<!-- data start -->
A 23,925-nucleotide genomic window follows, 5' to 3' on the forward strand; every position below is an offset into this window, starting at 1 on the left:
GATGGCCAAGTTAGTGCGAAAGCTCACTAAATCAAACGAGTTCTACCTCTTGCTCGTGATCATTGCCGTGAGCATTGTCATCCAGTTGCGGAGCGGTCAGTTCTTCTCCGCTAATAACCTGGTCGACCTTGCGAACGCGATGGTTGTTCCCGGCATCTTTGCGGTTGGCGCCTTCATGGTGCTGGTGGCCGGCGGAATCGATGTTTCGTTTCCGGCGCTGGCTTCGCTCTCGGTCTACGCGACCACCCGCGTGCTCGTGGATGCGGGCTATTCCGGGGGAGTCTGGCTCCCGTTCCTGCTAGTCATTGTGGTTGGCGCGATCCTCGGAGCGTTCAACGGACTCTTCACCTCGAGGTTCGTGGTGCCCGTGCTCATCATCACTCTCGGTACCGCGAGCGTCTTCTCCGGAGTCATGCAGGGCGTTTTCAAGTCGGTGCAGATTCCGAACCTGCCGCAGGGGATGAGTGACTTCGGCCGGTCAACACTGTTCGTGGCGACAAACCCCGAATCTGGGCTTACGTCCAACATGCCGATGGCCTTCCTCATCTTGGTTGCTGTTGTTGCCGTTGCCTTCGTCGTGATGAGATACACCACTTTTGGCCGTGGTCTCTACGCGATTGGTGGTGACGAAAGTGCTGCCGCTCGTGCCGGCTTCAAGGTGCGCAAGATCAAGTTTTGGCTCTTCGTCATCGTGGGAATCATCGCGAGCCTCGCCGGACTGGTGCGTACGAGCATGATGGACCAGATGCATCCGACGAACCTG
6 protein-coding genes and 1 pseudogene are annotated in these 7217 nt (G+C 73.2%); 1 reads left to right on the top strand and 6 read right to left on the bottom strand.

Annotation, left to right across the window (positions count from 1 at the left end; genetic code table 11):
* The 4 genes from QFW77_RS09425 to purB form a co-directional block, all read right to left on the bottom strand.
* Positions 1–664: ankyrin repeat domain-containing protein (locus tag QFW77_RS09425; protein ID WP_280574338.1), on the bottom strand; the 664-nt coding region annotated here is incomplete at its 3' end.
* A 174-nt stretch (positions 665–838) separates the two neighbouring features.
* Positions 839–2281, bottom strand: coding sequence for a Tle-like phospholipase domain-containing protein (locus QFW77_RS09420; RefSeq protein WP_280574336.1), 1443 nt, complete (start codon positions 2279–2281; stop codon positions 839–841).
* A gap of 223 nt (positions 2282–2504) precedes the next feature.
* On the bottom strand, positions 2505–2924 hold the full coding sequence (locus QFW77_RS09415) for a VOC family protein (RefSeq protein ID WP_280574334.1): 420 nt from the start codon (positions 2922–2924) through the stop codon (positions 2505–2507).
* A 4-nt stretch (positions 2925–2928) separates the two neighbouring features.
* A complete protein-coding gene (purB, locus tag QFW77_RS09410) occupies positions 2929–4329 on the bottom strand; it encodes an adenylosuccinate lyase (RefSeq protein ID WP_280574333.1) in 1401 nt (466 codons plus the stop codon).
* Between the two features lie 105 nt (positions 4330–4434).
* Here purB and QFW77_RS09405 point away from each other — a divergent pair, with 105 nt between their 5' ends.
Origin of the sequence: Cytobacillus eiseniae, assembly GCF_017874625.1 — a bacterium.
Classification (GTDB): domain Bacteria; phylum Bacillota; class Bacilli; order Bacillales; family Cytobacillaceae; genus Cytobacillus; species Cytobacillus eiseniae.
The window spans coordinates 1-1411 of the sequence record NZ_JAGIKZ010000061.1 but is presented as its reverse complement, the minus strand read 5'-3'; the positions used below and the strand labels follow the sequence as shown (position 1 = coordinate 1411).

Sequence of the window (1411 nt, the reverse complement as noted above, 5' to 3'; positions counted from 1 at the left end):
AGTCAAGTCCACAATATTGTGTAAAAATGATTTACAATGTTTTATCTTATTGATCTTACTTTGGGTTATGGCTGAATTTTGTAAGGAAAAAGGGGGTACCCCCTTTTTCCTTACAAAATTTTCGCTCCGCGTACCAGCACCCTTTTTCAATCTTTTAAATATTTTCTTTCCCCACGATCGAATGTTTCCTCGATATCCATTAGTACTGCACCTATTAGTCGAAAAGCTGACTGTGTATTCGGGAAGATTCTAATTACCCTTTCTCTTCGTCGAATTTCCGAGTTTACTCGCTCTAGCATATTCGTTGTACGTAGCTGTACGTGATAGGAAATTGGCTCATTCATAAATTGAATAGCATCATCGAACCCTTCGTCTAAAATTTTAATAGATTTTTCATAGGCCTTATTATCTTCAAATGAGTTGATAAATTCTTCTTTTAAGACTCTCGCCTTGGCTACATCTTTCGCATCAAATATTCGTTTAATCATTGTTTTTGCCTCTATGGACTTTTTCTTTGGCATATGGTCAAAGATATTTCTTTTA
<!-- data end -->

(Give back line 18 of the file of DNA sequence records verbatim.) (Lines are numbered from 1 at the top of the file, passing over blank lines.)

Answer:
Sequence of the window (1411 nt, the reverse complement as noted above, 5' to 3'; positions counted from 1 at the left end):